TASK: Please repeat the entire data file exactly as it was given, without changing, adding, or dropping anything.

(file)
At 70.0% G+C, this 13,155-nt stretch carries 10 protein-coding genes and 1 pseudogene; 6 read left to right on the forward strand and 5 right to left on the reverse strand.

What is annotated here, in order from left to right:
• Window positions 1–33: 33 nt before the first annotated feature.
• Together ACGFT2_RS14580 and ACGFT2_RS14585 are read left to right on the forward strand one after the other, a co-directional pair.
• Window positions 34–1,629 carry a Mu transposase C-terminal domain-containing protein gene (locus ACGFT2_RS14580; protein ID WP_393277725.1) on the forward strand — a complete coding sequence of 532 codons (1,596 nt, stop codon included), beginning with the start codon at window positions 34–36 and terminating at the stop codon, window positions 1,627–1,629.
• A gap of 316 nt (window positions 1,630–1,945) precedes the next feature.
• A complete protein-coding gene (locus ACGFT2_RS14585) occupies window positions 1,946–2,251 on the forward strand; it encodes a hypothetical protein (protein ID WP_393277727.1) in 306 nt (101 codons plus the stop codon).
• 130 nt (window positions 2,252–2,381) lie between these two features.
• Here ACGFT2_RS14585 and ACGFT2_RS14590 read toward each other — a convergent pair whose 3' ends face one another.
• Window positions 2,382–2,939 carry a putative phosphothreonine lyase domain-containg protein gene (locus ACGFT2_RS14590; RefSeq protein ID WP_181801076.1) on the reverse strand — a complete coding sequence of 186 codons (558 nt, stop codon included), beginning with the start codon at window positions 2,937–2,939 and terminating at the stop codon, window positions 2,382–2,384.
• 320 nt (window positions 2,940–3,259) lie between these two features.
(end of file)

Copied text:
At 70.0% G+C, this 13,155-nt stretch carries 10 protein-coding genes and 1 pseudogene; 6 read left to right on the forward strand and 5 right to left on the reverse strand.

What is annotated here, in order from left to right:
• Window positions 1–33: 33 nt before the first annotated feature.
• Together ACGFT2_RS14580 and ACGFT2_RS14585 are read left to right on the forward strand one after the other, a co-directional pair.
• Window positions 34–1,629 carry a Mu transposase C-terminal domain-containing protein gene (locus ACGFT2_RS14580; protein ID WP_393277725.1) on the forward strand — a complete coding sequence of 532 codons (1,596 nt, stop codon included), beginning with the start codon at window positions 34–36 and terminating at the stop codon, window positions 1,627–1,629.
• A gap of 316 nt (window positions 1,630–1,945) precedes the next feature.
• A complete protein-coding gene (locus ACGFT2_RS14585) occupies window positions 1,946–2,251 on the forward strand; it encodes a hypothetical protein (protein ID WP_393277727.1) in 306 nt (101 codons plus the stop codon).
• 130 nt (window positions 2,252–2,381) lie between these two features.
• Here ACGFT2_RS14585 and ACGFT2_RS14590 read toward each other — a convergent pair whose 3' ends face one another.
• Window positions 2,382–2,939 carry a putative phosphothreonine lyase domain-containg protein gene (locus ACGFT2_RS14590; RefSeq protein ID WP_181801076.1) on the reverse strand — a complete coding sequence of 186 codons (558 nt, stop codon included), beginning with the start codon at window positions 2,937–2,939 and terminating at the stop codon, window positions 2,382–2,384.
• 320 nt (window positions 2,940–3,259) lie between these two features.